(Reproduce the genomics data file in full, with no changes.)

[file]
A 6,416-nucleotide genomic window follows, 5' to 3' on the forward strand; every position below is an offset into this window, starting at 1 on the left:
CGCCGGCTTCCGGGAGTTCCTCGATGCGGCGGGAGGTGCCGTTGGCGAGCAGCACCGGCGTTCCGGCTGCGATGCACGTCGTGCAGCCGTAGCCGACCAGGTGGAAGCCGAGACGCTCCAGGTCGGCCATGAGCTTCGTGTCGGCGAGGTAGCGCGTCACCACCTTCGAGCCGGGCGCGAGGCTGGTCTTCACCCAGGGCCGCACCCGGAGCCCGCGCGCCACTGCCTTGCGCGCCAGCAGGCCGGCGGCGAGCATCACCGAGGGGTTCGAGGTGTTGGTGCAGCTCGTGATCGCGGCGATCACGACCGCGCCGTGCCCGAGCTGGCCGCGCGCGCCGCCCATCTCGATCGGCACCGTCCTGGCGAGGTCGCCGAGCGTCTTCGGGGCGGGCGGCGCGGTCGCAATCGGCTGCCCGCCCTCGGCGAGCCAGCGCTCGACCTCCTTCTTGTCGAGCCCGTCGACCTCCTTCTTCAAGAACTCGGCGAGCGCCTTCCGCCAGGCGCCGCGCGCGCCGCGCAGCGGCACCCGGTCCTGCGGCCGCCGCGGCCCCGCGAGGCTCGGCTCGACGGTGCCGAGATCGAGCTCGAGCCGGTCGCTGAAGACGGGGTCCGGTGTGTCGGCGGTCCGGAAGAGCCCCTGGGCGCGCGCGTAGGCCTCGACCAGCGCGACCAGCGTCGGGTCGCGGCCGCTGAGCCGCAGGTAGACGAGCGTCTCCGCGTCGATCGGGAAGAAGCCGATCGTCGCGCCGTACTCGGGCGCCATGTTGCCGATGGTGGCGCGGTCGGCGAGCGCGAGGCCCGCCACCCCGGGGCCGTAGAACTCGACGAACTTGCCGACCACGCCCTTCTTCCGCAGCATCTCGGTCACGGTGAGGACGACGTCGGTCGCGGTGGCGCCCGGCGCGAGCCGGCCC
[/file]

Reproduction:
A 6,416-nucleotide genomic window follows, 5' to 3' on the forward strand; every position below is an offset into this window, starting at 1 on the left:
CGCCGGCTTCCGGGAGTTCCTCGATGCGGCGGGAGGTGCCGTTGGCGAGCAGCACCGGCGTTCCGGCTGCGATGCACGTCGTGCAGCCGTAGCCGACCAGGTGGAAGCCGAGACGCTCCAGGTCGGCCATGAGCTTCGTGTCGGCGAGGTAGCGCGTCACCACCTTCGAGCCGGGCGCGAGGCTGGTCTTCACCCAGGGCCGCACCCGGAGCCCGCGCGCCACTGCCTTGCGCGCCAGCAGGCCGGCGGCGAGCATCACCGAGGGGTTCGAGGTGTTGGTGCAGCTCGTGATCGCGGCGATCACGACCGCGCCGTGCCCGAGCTGGCCGCGCGCGCCGCCCATCTCGATCGGCACCGTCCTGGCGAGGTCGCCGAGCGTCTTCGGGGCGGGCGGCGCGGTCGCAATCGGCTGCCCGCCCTCGGCGAGCCAGCGCTCGACCTCCTTCTTGTCGAGCCCGTCGACCTCCTTCTTCAAGAACTCGGCGAGCGCCTTCCGCCAGGCGCCGCGCGCGCCGCGCAGCGGCACCCGGTCCTGCGGCCGCCGCGGCCCCGCGAGGCTCGGCTCGACGGTGCCGAGATCGAGCTCGAGCCGGTCGCTGAAGACGGGGTCCGGTGTGTCGGCGGTCCGGAAGAGCCCCTGGGCGCGCGCGTAGGCCTCGACCAGCGCGACCAGCGTCGGGTCGCGGCCGCTGAGCCGCAGGTAGACGAGCGTCTCCGCGTCGATCGGGAAGAAGCCGATCGTCGCGCCGTACTCGGGCGCCATGTTGCCGATGGTGGCGCGGTCGGCGAGCGCGAGGCCCGCCACCCCGGGGCCGTAGAACTCGACGAACTTGCCGACCACGCCCTTCTTCCGCAGCATCTCGGTCACGGTGAGGACGACGTCGGTCGCGGTGGCGCCCGGCGCGAGCCGGCCC